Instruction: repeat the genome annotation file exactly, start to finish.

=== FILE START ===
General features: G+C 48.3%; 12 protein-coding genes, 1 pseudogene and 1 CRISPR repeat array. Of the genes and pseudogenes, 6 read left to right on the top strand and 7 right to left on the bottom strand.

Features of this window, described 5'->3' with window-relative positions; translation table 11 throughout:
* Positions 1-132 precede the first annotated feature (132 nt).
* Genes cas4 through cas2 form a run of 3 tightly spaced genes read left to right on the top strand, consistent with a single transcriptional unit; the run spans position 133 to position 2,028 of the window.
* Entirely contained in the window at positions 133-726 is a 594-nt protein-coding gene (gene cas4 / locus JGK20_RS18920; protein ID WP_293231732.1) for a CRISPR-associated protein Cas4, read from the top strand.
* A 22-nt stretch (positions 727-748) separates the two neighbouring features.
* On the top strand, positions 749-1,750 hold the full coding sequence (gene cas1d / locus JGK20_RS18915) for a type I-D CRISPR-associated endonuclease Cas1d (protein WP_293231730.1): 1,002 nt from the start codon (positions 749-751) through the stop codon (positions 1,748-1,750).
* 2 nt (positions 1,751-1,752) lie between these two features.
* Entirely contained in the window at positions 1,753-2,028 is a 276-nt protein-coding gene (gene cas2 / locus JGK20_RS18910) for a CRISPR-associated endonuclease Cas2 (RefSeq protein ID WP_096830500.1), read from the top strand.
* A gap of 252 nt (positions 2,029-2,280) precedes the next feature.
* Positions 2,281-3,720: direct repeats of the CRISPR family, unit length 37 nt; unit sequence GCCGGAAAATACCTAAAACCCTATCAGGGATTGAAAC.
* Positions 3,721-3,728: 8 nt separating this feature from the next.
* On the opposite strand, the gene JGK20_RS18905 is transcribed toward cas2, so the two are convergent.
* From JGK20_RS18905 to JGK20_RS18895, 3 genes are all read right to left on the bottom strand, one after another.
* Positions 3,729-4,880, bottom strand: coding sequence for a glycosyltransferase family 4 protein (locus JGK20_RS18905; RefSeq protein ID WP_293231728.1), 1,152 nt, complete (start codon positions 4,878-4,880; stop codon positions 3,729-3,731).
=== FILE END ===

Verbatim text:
General features: G+C 48.3%; 12 protein-coding genes, 1 pseudogene and 1 CRISPR repeat array. Of the genes and pseudogenes, 6 read left to right on the top strand and 7 right to left on the bottom strand.

Features of this window, described 5'->3' with window-relative positions; translation table 11 throughout:
* Positions 1-132 precede the first annotated feature (132 nt).
* Genes cas4 through cas2 form a run of 3 tightly spaced genes read left to right on the top strand, consistent with a single transcriptional unit; the run spans position 133 to position 2,028 of the window.
* Entirely contained in the window at positions 133-726 is a 594-nt protein-coding gene (gene cas4 / locus JGK20_RS18920; protein ID WP_293231732.1) for a CRISPR-associated protein Cas4, read from the top strand.
* A 22-nt stretch (positions 727-748) separates the two neighbouring features.
* On the top strand, positions 749-1,750 hold the full coding sequence (gene cas1d / locus JGK20_RS18915) for a type I-D CRISPR-associated endonuclease Cas1d (protein WP_293231730.1): 1,002 nt from the start codon (positions 749-751) through the stop codon (positions 1,748-1,750).
* 2 nt (positions 1,751-1,752) lie between these two features.
* Entirely contained in the window at positions 1,753-2,028 is a 276-nt protein-coding gene (gene cas2 / locus JGK20_RS18910) for a CRISPR-associated endonuclease Cas2 (RefSeq protein ID WP_096830500.1), read from the top strand.
* A gap of 252 nt (positions 2,029-2,280) precedes the next feature.
* Positions 2,281-3,720: direct repeats of the CRISPR family, unit length 37 nt; unit sequence GCCGGAAAATACCTAAAACCCTATCAGGGATTGAAAC.
* Positions 3,721-3,728: 8 nt separating this feature from the next.
* On the opposite strand, the gene JGK20_RS18905 is transcribed toward cas2, so the two are convergent.
* From JGK20_RS18905 to JGK20_RS18895, 3 genes are all read right to left on the bottom strand, one after another.
* Positions 3,729-4,880, bottom strand: coding sequence for a glycosyltransferase family 4 protein (locus JGK20_RS18905; RefSeq protein ID WP_293231728.1), 1,152 nt, complete (start codon positions 4,878-4,880; stop codon positions 3,729-3,731).